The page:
Four beetles found at Lennon home


Couldn’t resist that headline from today’s BBC Liverpool report of the National Trust’s survey of the wealth of wildlife found in the garden at Mendips, Lennon’s childhood home. Here’s the story:

Four beetles were among the wealth of wildlife uncovered in a survey of the garden at John Lennon’s childhood home. The National Trust, which owns the house known as Mendips in Woolton, Liverpool, carried out the survey on the 100ft-long (30m) garden. A wasp beetle, which mimics wasps, three species of ladybird, as well as wildflowers, frogs and wood mouse were among the discoveries. Lennon lived at the house from the age of five to 23. Ecologist Peter Brash, who carried out the survey, said: “This wildlife survey at Mendips uncovered a garden which has been undisturbed for years with lots of nearby green spaces including Strawberry Fields, creating ideal corridors for wildlife.

Strawberry Fields
Strawberry Fields

We can only speculate on the wildlife that would have occupied the garden in the 1950s when John Lennon lived with his aunt and uncle. But it’s clear from the lush green surroundings of the Woolton area of Liverpool that bird song and butterflies would have been an everyday part of his life.”

The survey team turned up wildflowers including lesser trefoil and common cat’s ear in the lawn, which Lennon used to mow to get his five shillings pocket money. Birds seen or heard in the garden included wrens, swifts, goldfinches, swallows, housemartins and dunnock. The Trust’s biological survey team examined the wildlife in the garden of Mendips as part of its work surveying species and habitats of National Trust properties.

Early Beatles songs were written at Mendips. The three-bedroom semi-detached house was bought by Yoko Ono in 2002 and donated to the National Trust. The Trust restored it to how it would have looked when it was Lennon’s home and opened it to the public in 2003.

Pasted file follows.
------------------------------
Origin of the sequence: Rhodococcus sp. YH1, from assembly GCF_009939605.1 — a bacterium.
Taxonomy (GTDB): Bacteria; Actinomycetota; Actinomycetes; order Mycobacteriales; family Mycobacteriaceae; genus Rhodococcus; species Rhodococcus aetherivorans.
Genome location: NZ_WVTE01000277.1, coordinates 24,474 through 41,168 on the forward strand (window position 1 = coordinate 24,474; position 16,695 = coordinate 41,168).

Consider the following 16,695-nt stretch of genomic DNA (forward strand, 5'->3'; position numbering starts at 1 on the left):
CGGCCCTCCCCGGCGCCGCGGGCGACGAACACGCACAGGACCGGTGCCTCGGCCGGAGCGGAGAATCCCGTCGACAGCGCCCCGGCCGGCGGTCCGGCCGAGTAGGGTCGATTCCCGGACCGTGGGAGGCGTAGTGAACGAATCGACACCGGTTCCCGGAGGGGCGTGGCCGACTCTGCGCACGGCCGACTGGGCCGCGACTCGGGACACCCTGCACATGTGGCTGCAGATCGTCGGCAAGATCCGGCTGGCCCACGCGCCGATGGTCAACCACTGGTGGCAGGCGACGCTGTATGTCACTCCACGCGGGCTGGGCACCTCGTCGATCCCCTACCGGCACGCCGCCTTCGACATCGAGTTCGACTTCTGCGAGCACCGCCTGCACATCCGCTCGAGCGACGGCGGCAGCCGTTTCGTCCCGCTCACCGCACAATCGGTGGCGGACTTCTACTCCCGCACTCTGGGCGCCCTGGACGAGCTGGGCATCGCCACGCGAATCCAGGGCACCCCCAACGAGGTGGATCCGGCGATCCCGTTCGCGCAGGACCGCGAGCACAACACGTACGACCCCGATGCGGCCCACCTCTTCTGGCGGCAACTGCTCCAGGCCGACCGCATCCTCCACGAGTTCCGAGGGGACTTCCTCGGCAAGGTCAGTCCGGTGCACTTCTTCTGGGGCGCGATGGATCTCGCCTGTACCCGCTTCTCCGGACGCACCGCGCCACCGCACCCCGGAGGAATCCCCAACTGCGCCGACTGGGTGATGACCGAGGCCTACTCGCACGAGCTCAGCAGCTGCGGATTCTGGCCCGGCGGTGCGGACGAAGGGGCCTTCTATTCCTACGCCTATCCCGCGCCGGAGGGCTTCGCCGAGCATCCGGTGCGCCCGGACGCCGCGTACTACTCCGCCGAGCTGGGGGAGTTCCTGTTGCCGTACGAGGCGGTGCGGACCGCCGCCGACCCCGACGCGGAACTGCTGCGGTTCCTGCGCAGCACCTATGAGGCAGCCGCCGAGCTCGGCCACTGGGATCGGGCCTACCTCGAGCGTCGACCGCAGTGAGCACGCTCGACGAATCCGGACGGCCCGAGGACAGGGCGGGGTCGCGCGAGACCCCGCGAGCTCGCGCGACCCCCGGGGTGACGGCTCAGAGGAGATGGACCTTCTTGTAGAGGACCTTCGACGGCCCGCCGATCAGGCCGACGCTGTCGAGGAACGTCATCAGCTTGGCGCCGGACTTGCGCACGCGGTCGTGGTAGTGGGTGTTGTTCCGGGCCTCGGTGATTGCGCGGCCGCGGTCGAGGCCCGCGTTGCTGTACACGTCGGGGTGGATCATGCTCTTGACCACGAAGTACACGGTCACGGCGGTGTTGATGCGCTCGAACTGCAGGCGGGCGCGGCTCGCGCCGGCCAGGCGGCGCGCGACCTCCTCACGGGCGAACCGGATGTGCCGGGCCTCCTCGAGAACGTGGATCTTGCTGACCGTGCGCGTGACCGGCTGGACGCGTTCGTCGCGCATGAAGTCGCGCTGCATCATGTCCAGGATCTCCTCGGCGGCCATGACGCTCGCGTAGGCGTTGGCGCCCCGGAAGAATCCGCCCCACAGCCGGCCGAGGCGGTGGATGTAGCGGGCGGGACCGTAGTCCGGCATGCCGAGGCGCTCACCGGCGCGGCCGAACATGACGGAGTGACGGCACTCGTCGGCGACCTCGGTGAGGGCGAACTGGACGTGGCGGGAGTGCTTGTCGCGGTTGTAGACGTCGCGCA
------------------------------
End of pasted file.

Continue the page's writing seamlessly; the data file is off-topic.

With my daughter, I joined the NT guided tour of Mendips and 20 Forthlin Road, Paul McCartney’s childhood home, last summer.


It’s a tremendous experience  – due not only to the superb NT restoration of the properties, but also to the enthusiasm of the two guides: contrasting personalities, but both extremely knowledgeable.  Mendips was John Lennon’s boyhood home from 1948 – 1963.   John’s Aunt Mimi and her husband George were a childless couple and so they were very happy to raise John here (from the age of almost 6) as their own. Menlove Avenue is a wide and busy boulevard scattered with trees and parks with simple semi-detached houses lining both sides of the suburban road.

20 Forthlin Road was built by the council in the 1920s and has been in the ownership of the National Trust since 1995. It  is perhaps one of the most important houses in the history of popular music, since the Beatles composed and rehearsed some of their earliest songs there. It was also the birthplace of the group The Scaffold, of which Michael McCartney was a member.

Forthlin Road
Forthlin Road with NT guide

It’s authentically furnished as it would have appeared during the 1950s and early 60s and there is a display of family photographs taken by Michael McCartney.





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